Calculate Enterprise Value
Enterprise value represents the true value of acquiring the company. It is the total value of equity and Net debt.
Enterprise Value can be calculated in two ways.
- DCF valuation method which is based on fundaments of company (Not covered in this Article)
- Market price which is a market factor
Let’s look at the formula for Enterprise Value:
Equity Value + Total Debt + Preferred Stock + Minority Interest + Capital Lease – Cash & Equity
Enterprise value is the theoretical price the acquirer will pay to another company based on current market price. Let’s look at various components of Enterprise value formula.
Equity Value or Market capitalization represents the market value of company’s common equity which is calculated with the following formula.
Equity Value = Diluted Shares Outstanding * Market Price
Where Diluted Shares Outstanding = Basic Shares Outstanding + Dilutions (Dilution comes from diluted securities)
Diluted securities are those securities which can be converted into Common Equity and reduce EPS by increasing the shares outstanding. Dilutive securities are Option, Warrant, Convertible preferred Stock and Convertible debt.
Basic Shares outstanding can be taken from latest company files whichever is available on the day of valuation and Add to that number any restricted shares and net shares resulting from the exercise or conversion of options, warrants, and convertible securities to get diluted shares outstanding.
“Treasury stock method” is used to calculate dilution from Options & warrants and “If Converted method” is used for Convertible debt & preferred stock.
“Treasury stock method” assumes cash received from exercise of options will be used to repurchase the shares at market price.
- Net share equivalents = options − (options × exercise price ÷ current market price)
- Includes all outstanding in-the-money (ITM) options, whether vested or not
Convertible debt or convertible preferred stock, are convertible into common shares at a specific stock price known as the conversion price or strike price or exercise price. Only in-the-money (ITM) convertible securities where SP < MP can be converted in common equity.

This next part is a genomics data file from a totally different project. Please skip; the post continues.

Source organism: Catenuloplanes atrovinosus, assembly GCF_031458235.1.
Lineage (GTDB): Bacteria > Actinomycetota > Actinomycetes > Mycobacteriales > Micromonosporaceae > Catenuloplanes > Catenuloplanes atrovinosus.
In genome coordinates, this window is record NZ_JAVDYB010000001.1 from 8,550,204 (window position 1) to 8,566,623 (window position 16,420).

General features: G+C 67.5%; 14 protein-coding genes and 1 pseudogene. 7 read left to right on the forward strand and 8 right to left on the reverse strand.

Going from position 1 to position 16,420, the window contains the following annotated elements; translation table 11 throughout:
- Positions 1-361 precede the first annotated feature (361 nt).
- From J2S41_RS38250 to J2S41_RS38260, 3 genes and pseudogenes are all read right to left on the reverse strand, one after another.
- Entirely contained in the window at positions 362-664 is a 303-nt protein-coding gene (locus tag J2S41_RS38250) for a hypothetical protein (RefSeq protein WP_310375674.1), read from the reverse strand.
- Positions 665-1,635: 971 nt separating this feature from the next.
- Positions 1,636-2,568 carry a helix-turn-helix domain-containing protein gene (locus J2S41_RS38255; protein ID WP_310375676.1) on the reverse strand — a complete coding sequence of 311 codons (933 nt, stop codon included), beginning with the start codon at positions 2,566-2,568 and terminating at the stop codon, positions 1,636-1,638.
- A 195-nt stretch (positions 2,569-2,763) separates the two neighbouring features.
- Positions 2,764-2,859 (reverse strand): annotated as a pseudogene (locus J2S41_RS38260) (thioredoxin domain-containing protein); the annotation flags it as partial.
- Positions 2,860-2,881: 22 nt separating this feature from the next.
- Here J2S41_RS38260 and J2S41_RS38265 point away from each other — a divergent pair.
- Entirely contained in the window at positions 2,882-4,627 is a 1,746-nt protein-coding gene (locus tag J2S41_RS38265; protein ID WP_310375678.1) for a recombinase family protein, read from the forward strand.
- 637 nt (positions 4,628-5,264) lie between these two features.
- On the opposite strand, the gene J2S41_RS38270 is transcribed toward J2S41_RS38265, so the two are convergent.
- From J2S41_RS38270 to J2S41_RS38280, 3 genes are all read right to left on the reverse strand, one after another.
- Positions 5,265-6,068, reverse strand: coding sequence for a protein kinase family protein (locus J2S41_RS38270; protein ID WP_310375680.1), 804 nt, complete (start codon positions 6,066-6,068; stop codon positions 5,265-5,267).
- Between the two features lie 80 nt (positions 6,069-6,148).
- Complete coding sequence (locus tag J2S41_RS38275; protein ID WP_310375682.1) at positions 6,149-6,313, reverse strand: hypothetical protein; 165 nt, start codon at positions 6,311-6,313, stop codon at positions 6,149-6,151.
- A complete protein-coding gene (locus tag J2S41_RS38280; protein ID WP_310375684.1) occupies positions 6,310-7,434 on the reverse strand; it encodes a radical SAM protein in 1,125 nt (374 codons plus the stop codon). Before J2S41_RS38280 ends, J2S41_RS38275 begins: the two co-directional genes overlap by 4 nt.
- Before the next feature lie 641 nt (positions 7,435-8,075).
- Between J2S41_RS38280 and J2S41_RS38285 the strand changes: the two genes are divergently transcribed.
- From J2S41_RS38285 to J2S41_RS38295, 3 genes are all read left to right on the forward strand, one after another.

If the current stock price is greater than the conversion price, the convertibles are ITM
ITM convertible securities increase the number of shares outstanding by the amount of new shares issued upon conversion
New shares issued = face value of ITM convertibles ÷ conversion price (also known as Strike Price)
If Convertible debt or convertible Preferred stock are ITM and converted in common equity and they will be reduced from debt and dilution will be added in shares.
Net debt is equal to total debt less cash and cash equivalents.
Net Debt = Total Debt (STD+LTD) – cash & cash equivalent
The market value of debt should be used in the calculation of enterprise value if it is available else take the book value of debt from Balance Sheet.
Any in-the-money (ITM) convertible debt is treated as equity and is not considered debt. So that debt which has been converted into common equity while calculating dilution will be deducted from Total debt because that converted debt is not debt any more, it would have been included into equity.
Cash and equivalents will include all short term and long term “Available for Sale Securities” and “Marketable Securities”. Do not include restricted cash in this calculation. We generally ignore restricted cash unless it is explicitly identified on the balance sheet or elsewhere in company filings.
Noncontrolling (Minority) Interest:
Noncontrolling Interest or Minority interest represents the equity value in a subsidiary company which is not owned by parent company.
For example, a parent company might have an 80% controlling equity stake in a consolidated subsidiary, while the remaining 20% noncontrolling equity stake is owned by another company. That 20% equity value which is not owned by parent company is Minority Interest. I hope this clears concept.
Non-convertible Preferred Stock or Out of Money Convertible preferred stock will be added to enterprise value. Preferred stock value can be taken from Balance Sheet under equity section.
Capital Lease is generally included in long term debt. So Capital lease value is already there in the EV calculation through Long term debt.
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